Border Traffic

Jessica Loudis

While negotiations over a border wall remain at an impasse in Washington, a case is unfolding in a federal district courtroom in Brooklyn that casts President Trump’s ambition in a new light. Joaquin ‘El Chapo’ Guzmán stands accused of running Mexico’s Sinaloa cartel, and trafficking billions of dollars’ worth of drugs into the United States. Having escaped from prison twice, Chapo – the nickname means ‘shorty’ – was arrested in Sinaloa in 2016 and extradited to the US a year later. The trial has been a masterclass in the logistics of running an illegal international organisation – in addition to its operations in the Americas, Sinaloa has a presence in more than a dozen countries in Africa and throughout Europe and Asia – and has offered a detailed insight into the way the US-Mexico border has determined the structure of one of the world’s most lucrative businesses.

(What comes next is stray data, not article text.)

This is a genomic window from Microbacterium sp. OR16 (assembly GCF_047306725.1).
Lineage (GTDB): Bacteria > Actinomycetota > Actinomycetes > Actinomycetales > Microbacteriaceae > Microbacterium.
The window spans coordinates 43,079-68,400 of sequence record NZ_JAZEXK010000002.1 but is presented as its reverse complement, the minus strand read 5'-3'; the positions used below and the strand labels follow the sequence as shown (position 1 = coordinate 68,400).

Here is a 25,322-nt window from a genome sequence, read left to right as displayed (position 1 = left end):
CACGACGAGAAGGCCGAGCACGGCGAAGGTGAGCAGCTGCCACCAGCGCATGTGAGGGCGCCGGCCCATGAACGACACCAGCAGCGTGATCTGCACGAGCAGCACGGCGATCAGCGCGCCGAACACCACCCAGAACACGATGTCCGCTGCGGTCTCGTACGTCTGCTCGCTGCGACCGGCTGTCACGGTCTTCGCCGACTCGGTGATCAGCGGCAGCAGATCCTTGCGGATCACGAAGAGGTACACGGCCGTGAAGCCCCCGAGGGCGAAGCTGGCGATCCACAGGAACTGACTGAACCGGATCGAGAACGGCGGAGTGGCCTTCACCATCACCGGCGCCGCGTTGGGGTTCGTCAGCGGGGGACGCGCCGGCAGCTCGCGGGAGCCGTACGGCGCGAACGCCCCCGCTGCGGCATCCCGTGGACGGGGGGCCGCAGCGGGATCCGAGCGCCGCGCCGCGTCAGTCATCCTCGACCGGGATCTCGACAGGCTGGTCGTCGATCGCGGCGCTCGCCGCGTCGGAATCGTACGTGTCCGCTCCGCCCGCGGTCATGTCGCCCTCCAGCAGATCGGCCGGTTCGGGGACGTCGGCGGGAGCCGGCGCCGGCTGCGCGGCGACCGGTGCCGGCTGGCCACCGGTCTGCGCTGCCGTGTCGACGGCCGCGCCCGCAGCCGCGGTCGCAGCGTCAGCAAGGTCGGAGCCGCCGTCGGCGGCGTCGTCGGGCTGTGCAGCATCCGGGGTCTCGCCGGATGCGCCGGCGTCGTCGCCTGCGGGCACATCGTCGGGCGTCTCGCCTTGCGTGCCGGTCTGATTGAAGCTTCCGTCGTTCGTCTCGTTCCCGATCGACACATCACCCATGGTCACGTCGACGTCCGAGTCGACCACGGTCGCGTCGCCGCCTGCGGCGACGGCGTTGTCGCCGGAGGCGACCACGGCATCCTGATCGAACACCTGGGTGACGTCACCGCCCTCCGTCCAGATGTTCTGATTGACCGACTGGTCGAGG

In the 1980s, Chapo commissioned a sixty-metre underground tunnel connecting his lawyer’s house in the Mexican town of Agua Prieta to a cartel warehouse in Douglas, Arizona. Three decades later, he escaped from a maximum security prison through a tunnel that led to the shower in his cell. (According to one of his associates, the excavation was so loud that other inmates complained.) In 2011, only a few days after a sophisticated fence was completed along part of the Mexico-Arizona border, Sinaloa operatives showed up with a catapult to lob bales of marijuana into the US. When the US Coast Guard began seizing the go-fast boats that the cartel had been using, it shifted to tuna-fishing boats, which could travel further into international waters to avoid detection. After the authorities began intercepting those, Chapo invested in semi-submersibles: in early December, jurors were shown footage of a 2008 Coast Guard operation in which a Sinaloa submarine carrying 5896 kilos of cocaine was captured off the coast of Guatemala. The cartel has also taken to the skies. In 2016, El Universal reported that the organisation owned more planes than Aeroméxico, the country’s biggest airline.